Academic journal article Community College Review

Eric Review: Integrating Academic and Occupational Instruction

Academic journal article Community College Review

Eric Review: Integrating Academic and Occupational Instruction

Article excerpt

"New vocationalism," the concept of integrating occupational and academic courses in order to enrich both liberal arts and vocational programs, attracted a great deal of attention during the 1990s. However, a number of barriers, such as faculty resisitance and a lack of institutional resources, have prevented widespread implementation. This article describes several case studies and pilot projects underway at community colleges and discusses the obstacles to implementation as well as proven strategies.


Among leaders in the field of occupational education, the decade of the 1990s was filled with discussions of the "new vocationalism"--the concept of integrating occupational and academic courses. Although such pleas have been made for decades, this new emphasis resulted from the 1983 report, A Nation at Risk, which criticized occupational education for focusing students too narrowly on low-skill, entry-level jobs. In response to that criticism, the National Commission on Secondary Vocational Education (NCSVE) in 1984 defended vocational education, but also noted that, "What is really required today are programs and experiences that bridge the gap between the so-called `academic' and `vocational' courses. The theoretical and empirical aspects of academic courses and vocational courses must be made explicit and meaningful" (cited in Roegge & Ferej, 1995, p. 14). A few years later, a document produced by the William T. Grant Foundation Commission on Work, Family, and Citizenship (1988), The Forgotten Half, asserted that one half of the students graduating from high school would not complete college but would need some advanced training to succeed in their jobs.

The Carl D. Perkins Vocational Education Act of 1984 and its subsequent reauthorizations called specifically for the integration of academic and occupational education, as did the School-to-Work Opportunities Act of 1994. The SCANS Report (Secretary's [of Labor] Commission on Achieving Necessary Skill), What Work Requires Of Schools: A SCANS Report For America 2000 (1991), asserted that what employers require of schools is to teach the students thinking, decision-making, and problem-solving skills to succeed in the workplace. In addition, the legislation for TechPrep also focused on the integration of academic and occupational education to prepare the kinds of thinking, decision-making, problem-solving technicians that the advanced U.S. industry would demand in the future (Pisapia & Riggins, 1997).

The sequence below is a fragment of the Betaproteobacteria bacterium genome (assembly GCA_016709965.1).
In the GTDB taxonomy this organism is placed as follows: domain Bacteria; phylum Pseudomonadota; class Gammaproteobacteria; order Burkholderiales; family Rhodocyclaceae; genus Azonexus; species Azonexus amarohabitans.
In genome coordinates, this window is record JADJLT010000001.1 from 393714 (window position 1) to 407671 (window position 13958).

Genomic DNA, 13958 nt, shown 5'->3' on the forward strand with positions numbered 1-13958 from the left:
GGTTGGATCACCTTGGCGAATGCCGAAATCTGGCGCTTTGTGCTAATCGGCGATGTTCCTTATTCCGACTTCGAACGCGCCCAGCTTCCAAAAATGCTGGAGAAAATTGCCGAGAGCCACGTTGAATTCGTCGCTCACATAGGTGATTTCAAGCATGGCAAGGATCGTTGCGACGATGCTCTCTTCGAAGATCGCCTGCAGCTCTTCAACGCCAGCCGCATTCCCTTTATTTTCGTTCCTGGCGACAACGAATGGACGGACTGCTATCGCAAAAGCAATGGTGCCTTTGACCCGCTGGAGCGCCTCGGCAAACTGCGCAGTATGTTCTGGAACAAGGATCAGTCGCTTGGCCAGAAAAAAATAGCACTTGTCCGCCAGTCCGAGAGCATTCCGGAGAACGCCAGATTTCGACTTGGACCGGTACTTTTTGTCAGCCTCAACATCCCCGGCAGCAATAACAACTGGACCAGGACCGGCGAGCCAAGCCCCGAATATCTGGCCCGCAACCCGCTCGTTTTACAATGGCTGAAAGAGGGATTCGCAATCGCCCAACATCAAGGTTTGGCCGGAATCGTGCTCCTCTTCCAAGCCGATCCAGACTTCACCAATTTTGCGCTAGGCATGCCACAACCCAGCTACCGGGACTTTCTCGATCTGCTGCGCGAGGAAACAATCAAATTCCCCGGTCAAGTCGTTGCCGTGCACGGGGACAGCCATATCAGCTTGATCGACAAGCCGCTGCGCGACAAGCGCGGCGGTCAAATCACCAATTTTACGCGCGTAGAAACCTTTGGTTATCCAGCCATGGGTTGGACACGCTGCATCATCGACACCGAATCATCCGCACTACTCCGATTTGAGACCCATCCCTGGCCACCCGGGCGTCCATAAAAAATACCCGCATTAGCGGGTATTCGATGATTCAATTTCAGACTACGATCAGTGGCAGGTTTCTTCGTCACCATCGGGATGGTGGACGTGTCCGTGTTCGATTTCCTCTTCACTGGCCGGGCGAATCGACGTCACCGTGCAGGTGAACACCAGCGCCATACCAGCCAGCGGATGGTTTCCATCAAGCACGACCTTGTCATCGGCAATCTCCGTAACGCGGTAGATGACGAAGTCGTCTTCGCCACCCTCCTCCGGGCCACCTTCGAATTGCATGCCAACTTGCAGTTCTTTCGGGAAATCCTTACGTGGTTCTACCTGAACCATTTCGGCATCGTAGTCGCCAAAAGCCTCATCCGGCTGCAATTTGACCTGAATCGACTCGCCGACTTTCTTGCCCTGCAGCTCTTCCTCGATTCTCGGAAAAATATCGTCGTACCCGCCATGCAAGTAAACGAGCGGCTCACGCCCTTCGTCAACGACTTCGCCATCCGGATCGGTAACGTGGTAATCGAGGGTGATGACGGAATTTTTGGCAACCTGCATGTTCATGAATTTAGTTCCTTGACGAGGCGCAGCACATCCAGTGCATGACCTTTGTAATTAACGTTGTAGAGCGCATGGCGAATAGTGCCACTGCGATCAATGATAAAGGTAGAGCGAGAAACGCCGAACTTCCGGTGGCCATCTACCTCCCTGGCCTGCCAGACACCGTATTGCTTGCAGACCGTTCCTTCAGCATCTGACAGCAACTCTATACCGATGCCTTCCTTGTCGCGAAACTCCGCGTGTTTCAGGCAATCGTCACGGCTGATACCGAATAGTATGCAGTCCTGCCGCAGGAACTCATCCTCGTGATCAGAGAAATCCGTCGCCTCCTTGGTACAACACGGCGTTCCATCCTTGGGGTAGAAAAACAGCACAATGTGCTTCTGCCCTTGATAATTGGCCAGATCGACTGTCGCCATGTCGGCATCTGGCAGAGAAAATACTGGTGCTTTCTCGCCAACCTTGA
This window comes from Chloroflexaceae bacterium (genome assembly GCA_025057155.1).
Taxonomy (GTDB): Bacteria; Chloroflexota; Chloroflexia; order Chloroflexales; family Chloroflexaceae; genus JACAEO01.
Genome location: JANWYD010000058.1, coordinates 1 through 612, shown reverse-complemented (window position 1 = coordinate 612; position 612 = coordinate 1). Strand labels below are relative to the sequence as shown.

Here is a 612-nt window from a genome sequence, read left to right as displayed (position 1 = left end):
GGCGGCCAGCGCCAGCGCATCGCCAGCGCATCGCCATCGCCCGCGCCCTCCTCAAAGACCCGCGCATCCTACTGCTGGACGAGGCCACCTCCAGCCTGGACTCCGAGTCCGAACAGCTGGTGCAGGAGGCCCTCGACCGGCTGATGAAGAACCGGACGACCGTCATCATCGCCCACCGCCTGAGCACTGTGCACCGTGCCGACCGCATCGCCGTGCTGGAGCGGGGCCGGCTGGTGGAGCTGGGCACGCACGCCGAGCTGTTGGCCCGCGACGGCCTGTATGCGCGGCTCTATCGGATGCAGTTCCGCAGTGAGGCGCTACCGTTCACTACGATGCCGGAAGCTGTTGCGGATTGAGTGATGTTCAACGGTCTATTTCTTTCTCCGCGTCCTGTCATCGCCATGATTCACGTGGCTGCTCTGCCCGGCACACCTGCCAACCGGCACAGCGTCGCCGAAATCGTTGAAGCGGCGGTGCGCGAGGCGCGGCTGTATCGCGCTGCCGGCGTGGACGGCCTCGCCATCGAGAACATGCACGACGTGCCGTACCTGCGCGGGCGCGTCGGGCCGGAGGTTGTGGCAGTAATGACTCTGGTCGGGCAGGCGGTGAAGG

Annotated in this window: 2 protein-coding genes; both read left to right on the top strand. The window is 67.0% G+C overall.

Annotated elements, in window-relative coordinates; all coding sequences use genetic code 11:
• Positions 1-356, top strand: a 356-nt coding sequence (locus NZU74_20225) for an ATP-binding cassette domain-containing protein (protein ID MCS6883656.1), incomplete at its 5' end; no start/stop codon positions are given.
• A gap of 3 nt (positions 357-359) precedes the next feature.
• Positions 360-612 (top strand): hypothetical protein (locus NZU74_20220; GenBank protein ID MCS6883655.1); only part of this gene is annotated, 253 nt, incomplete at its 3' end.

Given all these proclamations and pieces of legislation issued during the past 15 years, have occupational programs in the community colleges actually integrated academic and occupational education? This ERIC review looks at the progress made, focusing particularly on literature since 1995. For convenience in this review, the acronym AOI will substitute for the rather cumbersome term "academic and occupational integration," but it is not an acronym that appears in the literature.

Proven Pedagogical Strategies

The AOI concept is not new. As early as 1916, John Dewey argued for educating through the occupations. In the 1920s, Leonard Koos (1924) proposed that occupational efficiency and civic and social responsibility should become the guideposts for the curriculum in the newly formed junior colleges. Walter Eells (1931) and Jesse Bogue (1950) proposed similar ideas. In the 1990s, W. Norton Grubb took up the torch of the AOI concept. In 1992, he and Kraskouskas outlined the basic eight models of AOI in community colleges:

1. General education requirements that simply add academic courses to occupational programs.

2. Applied academic courses in which the abstract concepts of the academic discipline are applied to occupational examples and applications. One example is a physics course that uses industrial examples to illustrate basic concepts.

3. Cross-curricular efforts that incorporate academic skills into occupational programs. …

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